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In Praise of (the Occassional) Negative Campaign

Posted by Bill Lee on August 21, 2008 at 08:12 AM

It's the season of presidential politics, so I thought I'd jump in. It's become conventional wisdom to decry negative campaigning -- it's right up there with excessive CEO pay and declining public schools. Yesterday's Seth Godin: "The reliance on negative stories in politics makes me sick. I think we should be above that."

Not me! Without negative campaigning (or "differentiation campaigning":) we're left to gain our understanding about our next president from the candidates own spin doctors. That's like buying an important and expensive service only by reading the in-house marketing copy. Nothing we do as a people is as important as picking a president. It's essential for voters to exercise critical thinking. Well placed negative messaging helps us do that.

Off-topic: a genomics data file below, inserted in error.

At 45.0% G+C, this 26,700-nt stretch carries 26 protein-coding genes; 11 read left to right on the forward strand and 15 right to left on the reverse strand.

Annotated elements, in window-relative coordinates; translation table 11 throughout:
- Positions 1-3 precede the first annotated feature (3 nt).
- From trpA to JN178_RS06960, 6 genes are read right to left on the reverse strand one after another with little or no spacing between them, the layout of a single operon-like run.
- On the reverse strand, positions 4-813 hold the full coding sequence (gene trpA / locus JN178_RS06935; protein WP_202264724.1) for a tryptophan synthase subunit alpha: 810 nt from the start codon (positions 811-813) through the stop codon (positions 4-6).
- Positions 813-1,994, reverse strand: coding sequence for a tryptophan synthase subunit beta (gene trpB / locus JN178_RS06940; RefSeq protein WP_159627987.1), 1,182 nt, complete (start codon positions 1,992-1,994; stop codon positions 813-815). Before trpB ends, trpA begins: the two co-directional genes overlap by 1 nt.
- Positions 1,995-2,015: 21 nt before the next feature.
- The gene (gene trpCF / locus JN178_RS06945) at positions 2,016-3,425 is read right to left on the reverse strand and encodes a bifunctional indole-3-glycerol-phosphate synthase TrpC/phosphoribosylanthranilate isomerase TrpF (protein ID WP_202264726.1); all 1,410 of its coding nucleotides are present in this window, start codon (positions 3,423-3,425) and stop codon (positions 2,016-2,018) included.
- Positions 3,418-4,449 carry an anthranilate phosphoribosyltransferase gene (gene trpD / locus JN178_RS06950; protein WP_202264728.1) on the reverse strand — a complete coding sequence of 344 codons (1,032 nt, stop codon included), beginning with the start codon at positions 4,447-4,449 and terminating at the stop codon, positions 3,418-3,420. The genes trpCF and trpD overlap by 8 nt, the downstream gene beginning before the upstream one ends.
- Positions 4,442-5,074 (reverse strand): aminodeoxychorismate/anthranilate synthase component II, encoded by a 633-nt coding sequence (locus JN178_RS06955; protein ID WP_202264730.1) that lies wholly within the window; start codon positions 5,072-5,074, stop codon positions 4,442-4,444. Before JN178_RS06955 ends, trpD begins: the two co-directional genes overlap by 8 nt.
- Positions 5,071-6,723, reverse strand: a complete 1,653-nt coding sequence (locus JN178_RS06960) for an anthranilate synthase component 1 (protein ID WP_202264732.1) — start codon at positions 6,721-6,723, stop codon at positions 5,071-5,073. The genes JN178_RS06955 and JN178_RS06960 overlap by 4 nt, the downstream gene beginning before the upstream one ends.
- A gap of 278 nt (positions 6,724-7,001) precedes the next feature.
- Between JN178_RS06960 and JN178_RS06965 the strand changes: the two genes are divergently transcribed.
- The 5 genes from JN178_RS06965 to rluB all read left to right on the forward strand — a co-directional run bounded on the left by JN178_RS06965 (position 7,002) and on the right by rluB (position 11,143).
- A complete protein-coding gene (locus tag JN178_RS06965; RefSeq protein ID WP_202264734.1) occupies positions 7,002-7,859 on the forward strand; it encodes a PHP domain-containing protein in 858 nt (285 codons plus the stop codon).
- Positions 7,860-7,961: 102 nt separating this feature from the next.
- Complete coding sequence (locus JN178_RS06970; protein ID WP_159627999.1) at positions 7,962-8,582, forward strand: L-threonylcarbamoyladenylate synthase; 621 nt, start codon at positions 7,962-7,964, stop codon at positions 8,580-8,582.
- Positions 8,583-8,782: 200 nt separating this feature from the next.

Best negative campaign out there? The political ones that I've seen are a pretty sorry lot. The best is from business: the PC vs. Mac ads. Sly, humorous, and here's the key for me: they don't demonize PC - like a political ad would. Instead, they convey a sense of affection for poor, bumbling PC. When he does something dumb or off putting, sympathetic Mac looks . . . disappointed. Very effective.

Note to Obama and MsCain negative ad-meisters (and yes, Obama will be going negative soon with his recent drop in the polls) (Update: the man moves fast!): why not take the same tone in your negative ads? Don't demonize the other guy. Point out his shortcomings in a gently humorous way . . and then sympathize with him! "Hey, we're all human! The other guy's just gotten off track a bit. He's not such a bad guy, but I can do a better job for you." I think they'd be more effective. They'd definitely go down easier with viewers.

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